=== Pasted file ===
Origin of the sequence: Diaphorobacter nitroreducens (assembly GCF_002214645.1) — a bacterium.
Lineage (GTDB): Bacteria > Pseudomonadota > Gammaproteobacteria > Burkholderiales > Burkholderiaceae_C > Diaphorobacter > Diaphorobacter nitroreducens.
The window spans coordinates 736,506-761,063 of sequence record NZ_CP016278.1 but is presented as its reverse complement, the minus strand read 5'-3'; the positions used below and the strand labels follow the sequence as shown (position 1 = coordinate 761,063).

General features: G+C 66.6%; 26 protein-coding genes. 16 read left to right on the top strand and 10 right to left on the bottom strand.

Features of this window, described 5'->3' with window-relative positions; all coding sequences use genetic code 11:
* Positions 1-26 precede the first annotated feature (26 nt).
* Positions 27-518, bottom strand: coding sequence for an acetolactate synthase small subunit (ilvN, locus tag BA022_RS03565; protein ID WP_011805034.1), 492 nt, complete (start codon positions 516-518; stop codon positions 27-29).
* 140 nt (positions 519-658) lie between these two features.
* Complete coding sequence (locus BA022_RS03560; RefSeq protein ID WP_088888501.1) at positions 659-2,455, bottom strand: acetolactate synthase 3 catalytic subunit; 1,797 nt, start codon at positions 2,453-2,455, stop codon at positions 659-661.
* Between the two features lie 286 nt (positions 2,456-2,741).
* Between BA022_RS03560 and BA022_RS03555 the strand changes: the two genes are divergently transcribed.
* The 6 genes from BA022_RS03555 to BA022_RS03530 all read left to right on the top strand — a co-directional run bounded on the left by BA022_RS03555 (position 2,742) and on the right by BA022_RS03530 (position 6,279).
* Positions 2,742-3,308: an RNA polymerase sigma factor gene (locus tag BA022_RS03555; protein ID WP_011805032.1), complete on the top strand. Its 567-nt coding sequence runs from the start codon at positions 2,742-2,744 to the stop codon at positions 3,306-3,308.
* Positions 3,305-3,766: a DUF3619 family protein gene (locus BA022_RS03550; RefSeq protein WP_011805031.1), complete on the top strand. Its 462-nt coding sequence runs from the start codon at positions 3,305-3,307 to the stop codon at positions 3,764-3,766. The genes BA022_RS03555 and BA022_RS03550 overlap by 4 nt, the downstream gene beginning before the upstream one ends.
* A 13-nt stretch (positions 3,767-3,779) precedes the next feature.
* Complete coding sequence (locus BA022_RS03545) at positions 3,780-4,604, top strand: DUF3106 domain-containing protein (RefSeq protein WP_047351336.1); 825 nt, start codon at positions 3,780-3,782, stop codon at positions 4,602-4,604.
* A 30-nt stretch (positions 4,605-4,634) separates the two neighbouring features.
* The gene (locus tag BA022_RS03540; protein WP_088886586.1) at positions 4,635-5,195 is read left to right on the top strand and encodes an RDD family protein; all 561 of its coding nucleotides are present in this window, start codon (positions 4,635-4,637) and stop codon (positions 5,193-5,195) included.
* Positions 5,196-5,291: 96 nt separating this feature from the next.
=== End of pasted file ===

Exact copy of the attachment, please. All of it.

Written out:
Origin of the sequence: Diaphorobacter nitroreducens (assembly GCF_002214645.1) — a bacterium.
Lineage (GTDB): Bacteria > Pseudomonadota > Gammaproteobacteria > Burkholderiales > Burkholderiaceae_C > Diaphorobacter > Diaphorobacter nitroreducens.
The window spans coordinates 736,506-761,063 of sequence record NZ_CP016278.1 but is presented as its reverse complement, the minus strand read 5'-3'; the positions used below and the strand labels follow the sequence as shown (position 1 = coordinate 761,063).

General features: G+C 66.6%; 26 protein-coding genes. 16 read left to right on the top strand and 10 right to left on the bottom strand.

Features of this window, described 5'->3' with window-relative positions; all coding sequences use genetic code 11:
* Positions 1-26 precede the first annotated feature (26 nt).
* Positions 27-518, bottom strand: coding sequence for an acetolactate synthase small subunit (ilvN, locus tag BA022_RS03565; protein ID WP_011805034.1), 492 nt, complete (start codon positions 516-518; stop codon positions 27-29).
* 140 nt (positions 519-658) lie between these two features.
* Complete coding sequence (locus BA022_RS03560; RefSeq protein ID WP_088888501.1) at positions 659-2,455, bottom strand: acetolactate synthase 3 catalytic subunit; 1,797 nt, start codon at positions 2,453-2,455, stop codon at positions 659-661.
* Between the two features lie 286 nt (positions 2,456-2,741).
* Between BA022_RS03560 and BA022_RS03555 the strand changes: the two genes are divergently transcribed.
* The 6 genes from BA022_RS03555 to BA022_RS03530 all read left to right on the top strand — a co-directional run bounded on the left by BA022_RS03555 (position 2,742) and on the right by BA022_RS03530 (position 6,279).
* Positions 2,742-3,308: an RNA polymerase sigma factor gene (locus tag BA022_RS03555; protein ID WP_011805032.1), complete on the top strand. Its 567-nt coding sequence runs from the start codon at positions 2,742-2,744 to the stop codon at positions 3,306-3,308.
* Positions 3,305-3,766: a DUF3619 family protein gene (locus BA022_RS03550; RefSeq protein WP_011805031.1), complete on the top strand. Its 462-nt coding sequence runs from the start codon at positions 3,305-3,307 to the stop codon at positions 3,764-3,766. The genes BA022_RS03555 and BA022_RS03550 overlap by 4 nt, the downstream gene beginning before the upstream one ends.
* A 13-nt stretch (positions 3,767-3,779) precedes the next feature.
* Complete coding sequence (locus BA022_RS03545) at positions 3,780-4,604, top strand: DUF3106 domain-containing protein (RefSeq protein WP_047351336.1); 825 nt, start codon at positions 3,780-3,782, stop codon at positions 4,602-4,604.
* A 30-nt stretch (positions 4,605-4,634) separates the two neighbouring features.
* The gene (locus tag BA022_RS03540; protein WP_088886586.1) at positions 4,635-5,195 is read left to right on the top strand and encodes an RDD family protein; all 561 of its coding nucleotides are present in this window, start codon (positions 4,635-4,637) and stop codon (positions 5,193-5,195) included.
* Positions 5,196-5,291: 96 nt separating this feature from the next.